Law in Britain and the US

In both Britain and the US, when a person is accused of a rime it must be shown that they are guilty "beyond reasonable doubt". A person is always innocent in the eyes of the law until they have been proved to be guilty by a court they can sometimes ask for permission to APPEAL to a higher court in the hope that it will change this decision.

Criminal law in England and Wales

When someone is arrested (ARREST) by the police, a MAGISTRATE (=an official who judges cases in some types of courts) decides whether there is enough EVIDENCE against the person for the case to go to court. If there is enough evidence and the case is a serious one, the person accused of the crime (called 'the accused ') is sent to a CROWN COURT for a TRIAL with a JUDGE and JURY (=12 members of the public who have to decide if the accused is guilty , then the judge decides the SENTENCE  (=punishment). If there is enough evidence against the accused but the crime is not a serious one (for example a traffic offence) then the case is heard in a MAGISTRATES COURT.

Law, Britain, US, Criminal law, England, Wales, Northern Ireland, Scotland

 

If found guilty in the Crown Court the accused may apply to the COURT OF APPEAL (Criminal Division) where he or she will be heard by a judge. Sometimes a HIGH COURT judge from the Queen's Bench Division assists in dealing with criminal matters in the Court of Appeal or Crown Court.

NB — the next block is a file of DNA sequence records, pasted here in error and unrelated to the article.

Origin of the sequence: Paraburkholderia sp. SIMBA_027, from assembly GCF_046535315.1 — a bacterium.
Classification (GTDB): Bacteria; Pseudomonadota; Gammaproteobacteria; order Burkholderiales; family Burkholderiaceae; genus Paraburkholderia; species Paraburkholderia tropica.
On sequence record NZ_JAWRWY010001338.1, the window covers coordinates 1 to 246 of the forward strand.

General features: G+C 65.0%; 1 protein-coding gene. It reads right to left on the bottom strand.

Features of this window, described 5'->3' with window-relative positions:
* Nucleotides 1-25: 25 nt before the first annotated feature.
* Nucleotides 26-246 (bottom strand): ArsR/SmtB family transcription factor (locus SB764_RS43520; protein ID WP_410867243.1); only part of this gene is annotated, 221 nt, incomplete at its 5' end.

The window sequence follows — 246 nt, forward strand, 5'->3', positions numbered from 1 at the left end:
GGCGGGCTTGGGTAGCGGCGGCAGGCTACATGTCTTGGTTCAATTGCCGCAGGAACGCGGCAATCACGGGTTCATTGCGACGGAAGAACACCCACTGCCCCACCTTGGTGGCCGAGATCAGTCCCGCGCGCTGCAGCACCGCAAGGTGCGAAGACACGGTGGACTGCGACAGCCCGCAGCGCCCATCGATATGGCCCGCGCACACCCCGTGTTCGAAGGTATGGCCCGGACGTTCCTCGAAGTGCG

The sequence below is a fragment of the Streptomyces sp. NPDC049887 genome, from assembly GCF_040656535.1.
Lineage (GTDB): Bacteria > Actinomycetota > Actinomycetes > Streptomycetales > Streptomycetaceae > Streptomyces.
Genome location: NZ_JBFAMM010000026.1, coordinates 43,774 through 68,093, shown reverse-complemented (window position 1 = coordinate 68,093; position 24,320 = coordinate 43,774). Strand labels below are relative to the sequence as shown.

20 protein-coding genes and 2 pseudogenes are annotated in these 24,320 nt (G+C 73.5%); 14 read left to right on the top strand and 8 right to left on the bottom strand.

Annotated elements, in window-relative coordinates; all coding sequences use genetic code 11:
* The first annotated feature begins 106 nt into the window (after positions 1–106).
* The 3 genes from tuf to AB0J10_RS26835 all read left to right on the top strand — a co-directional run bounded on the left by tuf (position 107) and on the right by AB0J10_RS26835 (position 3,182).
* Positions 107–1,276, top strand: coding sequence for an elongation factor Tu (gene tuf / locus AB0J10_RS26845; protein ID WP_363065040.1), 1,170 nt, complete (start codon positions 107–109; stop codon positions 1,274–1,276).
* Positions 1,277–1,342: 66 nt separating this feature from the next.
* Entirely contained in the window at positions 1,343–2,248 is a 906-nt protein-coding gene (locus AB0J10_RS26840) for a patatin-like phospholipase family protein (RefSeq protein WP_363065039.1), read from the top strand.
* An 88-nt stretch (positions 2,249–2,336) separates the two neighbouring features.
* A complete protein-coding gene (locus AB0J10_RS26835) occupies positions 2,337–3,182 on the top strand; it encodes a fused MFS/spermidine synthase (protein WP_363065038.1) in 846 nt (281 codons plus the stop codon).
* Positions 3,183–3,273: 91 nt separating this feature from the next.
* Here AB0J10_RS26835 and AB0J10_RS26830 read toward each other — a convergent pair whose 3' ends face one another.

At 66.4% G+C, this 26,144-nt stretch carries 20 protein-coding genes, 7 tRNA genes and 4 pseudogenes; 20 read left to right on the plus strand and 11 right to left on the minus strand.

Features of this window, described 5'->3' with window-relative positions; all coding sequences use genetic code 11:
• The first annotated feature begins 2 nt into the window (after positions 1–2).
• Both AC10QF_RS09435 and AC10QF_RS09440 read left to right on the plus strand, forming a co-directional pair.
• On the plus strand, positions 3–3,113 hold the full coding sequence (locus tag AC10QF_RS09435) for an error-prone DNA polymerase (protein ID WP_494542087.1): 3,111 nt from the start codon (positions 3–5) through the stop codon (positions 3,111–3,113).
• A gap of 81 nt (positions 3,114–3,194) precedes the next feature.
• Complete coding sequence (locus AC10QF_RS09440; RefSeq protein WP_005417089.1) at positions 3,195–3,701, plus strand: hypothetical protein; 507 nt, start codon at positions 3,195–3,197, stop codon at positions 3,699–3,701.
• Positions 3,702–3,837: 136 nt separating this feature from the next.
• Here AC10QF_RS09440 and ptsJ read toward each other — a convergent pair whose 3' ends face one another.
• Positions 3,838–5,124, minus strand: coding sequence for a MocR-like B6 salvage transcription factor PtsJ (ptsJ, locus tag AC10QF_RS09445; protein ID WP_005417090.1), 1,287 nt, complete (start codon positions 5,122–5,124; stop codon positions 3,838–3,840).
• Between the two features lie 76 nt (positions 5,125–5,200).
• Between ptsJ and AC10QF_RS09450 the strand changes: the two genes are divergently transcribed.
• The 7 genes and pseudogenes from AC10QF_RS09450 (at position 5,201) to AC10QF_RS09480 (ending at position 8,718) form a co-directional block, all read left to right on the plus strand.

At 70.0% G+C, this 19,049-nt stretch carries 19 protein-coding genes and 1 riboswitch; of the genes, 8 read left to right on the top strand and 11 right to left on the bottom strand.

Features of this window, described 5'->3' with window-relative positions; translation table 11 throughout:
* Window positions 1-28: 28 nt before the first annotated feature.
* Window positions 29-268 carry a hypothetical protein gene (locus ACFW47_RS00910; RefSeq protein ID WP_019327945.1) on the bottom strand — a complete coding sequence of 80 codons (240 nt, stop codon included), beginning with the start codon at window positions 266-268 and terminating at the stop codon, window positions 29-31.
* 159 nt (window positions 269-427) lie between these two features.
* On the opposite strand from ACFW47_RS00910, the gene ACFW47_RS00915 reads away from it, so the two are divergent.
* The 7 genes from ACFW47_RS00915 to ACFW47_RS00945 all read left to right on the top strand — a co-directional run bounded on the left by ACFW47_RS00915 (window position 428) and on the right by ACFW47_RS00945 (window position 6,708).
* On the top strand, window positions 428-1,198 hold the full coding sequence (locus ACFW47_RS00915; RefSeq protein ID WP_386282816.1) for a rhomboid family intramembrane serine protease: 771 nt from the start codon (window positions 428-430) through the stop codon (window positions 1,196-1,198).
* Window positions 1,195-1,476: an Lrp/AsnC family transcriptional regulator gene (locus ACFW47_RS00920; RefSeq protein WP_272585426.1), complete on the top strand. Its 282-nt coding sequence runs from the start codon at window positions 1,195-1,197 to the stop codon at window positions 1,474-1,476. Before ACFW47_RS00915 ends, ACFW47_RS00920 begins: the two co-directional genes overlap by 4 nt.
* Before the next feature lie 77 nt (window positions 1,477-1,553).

Criminal law in Northern Ireland

In Northern Ireland, as in England and Wales, someone accused of a crime may be tried in a Magistrates' Court or a Crown Court depending on how serious the crime is. Appeals from the Crown Court are heard in the Northern Ireland Court of Appeal.University of Cambridge

Criminal law in Scotland

Scotland has a separate court system. After a person is arrested by the police, an official called the PROCURATOR FISCAL is in charge of deciding whether there is enough evidence against the accused for a trial. If there is enough evidence and the crime is a very serious one, the accused is sent to the HIGH COURT OF JUSTICIARY where there is a judge and jury (in Scotland there are 15 people on a jury). If there is enough evidence but the crime is a less serious one, the case is heard in a SHERIFF COURT (The sheriff is a trained lawyer who acts as a judge). Appeals from the Sheriff Court go to the High Court of Justiciary.

 

 



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